Pelvic organ prolapse, also known as POP, is a condition where the organs in your pelvic region start to sag or drop. This happens when the muscles and tissues that normally hold up your pelvic organs become weakened or damaged. The group of muscles that support your pelvic organs is called the pelvic floor. You can think of the pelvic floor like a hammock that cradles your bladder, uterus, vagina, rectum and small intestine. When the pelvic floor muscles become too weak or stretched out, the hammock starts to sag and your organs can start to descend or protrude into places they shouldn’t.
There are several types of pelvic organ prolapse depending on which organ is involved:
In mild cases, pelvic organ prolapse may not cause any symptoms. As it progresses, you may experience:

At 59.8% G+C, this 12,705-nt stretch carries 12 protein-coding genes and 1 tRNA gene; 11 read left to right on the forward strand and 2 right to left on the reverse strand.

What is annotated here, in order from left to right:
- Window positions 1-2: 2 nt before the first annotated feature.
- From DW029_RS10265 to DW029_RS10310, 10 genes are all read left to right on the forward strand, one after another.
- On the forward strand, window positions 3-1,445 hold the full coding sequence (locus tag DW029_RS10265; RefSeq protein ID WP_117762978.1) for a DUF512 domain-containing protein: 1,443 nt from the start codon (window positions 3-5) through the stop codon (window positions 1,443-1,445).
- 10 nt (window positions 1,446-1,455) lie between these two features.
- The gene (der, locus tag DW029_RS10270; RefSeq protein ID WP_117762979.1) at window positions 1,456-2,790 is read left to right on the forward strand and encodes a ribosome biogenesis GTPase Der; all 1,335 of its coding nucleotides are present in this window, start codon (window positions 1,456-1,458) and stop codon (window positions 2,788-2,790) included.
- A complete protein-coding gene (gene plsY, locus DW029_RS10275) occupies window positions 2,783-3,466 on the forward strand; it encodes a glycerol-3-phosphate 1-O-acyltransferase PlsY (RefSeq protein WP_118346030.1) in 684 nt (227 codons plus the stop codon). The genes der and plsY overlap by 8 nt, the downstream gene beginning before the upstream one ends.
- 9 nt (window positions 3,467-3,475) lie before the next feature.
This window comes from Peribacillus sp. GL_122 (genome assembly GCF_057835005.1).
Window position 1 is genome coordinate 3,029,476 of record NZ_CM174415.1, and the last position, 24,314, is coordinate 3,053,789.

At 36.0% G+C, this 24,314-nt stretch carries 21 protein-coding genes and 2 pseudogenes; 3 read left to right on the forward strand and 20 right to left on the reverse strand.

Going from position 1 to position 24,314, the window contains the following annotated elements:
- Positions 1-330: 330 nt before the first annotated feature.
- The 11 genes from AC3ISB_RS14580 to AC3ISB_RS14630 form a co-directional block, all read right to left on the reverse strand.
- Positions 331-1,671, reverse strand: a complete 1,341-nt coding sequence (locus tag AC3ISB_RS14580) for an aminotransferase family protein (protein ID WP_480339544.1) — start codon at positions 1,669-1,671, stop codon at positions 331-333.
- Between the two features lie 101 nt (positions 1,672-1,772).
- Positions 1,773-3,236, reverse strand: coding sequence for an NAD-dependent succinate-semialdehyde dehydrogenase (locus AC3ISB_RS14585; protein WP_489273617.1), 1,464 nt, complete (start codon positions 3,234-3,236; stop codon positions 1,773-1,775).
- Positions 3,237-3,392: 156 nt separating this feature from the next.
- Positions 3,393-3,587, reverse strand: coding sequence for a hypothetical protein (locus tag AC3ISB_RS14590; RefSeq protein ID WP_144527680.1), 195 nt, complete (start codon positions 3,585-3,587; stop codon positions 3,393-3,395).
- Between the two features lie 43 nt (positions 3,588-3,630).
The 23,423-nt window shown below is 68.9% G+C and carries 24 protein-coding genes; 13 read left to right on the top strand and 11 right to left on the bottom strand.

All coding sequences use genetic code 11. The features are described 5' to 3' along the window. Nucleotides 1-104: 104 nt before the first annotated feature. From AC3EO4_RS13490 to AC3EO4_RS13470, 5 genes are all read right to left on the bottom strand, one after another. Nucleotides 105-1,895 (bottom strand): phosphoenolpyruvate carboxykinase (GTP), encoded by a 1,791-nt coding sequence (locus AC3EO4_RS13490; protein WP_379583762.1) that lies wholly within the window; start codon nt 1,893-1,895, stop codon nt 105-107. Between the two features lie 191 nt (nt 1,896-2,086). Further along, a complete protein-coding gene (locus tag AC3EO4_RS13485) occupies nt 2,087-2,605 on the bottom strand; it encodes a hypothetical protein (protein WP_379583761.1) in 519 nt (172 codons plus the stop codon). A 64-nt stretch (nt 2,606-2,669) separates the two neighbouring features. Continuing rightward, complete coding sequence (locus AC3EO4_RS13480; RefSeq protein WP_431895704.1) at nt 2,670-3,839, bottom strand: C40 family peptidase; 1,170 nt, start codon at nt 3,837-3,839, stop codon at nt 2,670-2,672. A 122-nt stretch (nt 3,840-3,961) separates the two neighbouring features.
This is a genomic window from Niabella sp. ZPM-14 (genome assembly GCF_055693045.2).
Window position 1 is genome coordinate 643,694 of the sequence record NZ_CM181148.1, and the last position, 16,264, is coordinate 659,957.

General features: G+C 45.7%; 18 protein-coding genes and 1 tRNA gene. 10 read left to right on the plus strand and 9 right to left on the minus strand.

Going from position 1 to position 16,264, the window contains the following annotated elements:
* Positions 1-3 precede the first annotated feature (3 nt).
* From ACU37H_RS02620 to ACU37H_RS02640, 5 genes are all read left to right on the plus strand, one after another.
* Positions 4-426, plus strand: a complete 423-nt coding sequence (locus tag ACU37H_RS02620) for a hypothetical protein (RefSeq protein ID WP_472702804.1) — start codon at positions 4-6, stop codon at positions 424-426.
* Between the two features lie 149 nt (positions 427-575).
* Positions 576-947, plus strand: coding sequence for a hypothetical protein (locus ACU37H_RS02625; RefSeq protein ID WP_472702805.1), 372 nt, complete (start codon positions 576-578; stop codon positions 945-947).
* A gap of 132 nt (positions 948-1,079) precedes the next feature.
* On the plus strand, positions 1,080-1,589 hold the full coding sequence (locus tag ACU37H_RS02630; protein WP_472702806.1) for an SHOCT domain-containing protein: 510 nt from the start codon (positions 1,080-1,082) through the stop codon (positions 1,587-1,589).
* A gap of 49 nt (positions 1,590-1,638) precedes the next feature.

Some things that can increase your risk of pelvic organ prolapse include:
See your doctor if you have any symptoms of prolapse. They will do a pelvic exam to check for organ prolapse. You may also need imaging tests like an MRI or ultrasound to confirm diagnosis and severity.
Depending on severity, treatment options may include:
Prolapse can impact comfort, relationships, sex life and emotional health. Your doctor can suggest ways to manage symptoms and improve your quality of life. There are also support groups that can help you cope.
The key is seeing a specialist to discuss the best treatment options for your individual case. If you think you may have pelvic organ prolapse, schedule an appointment today.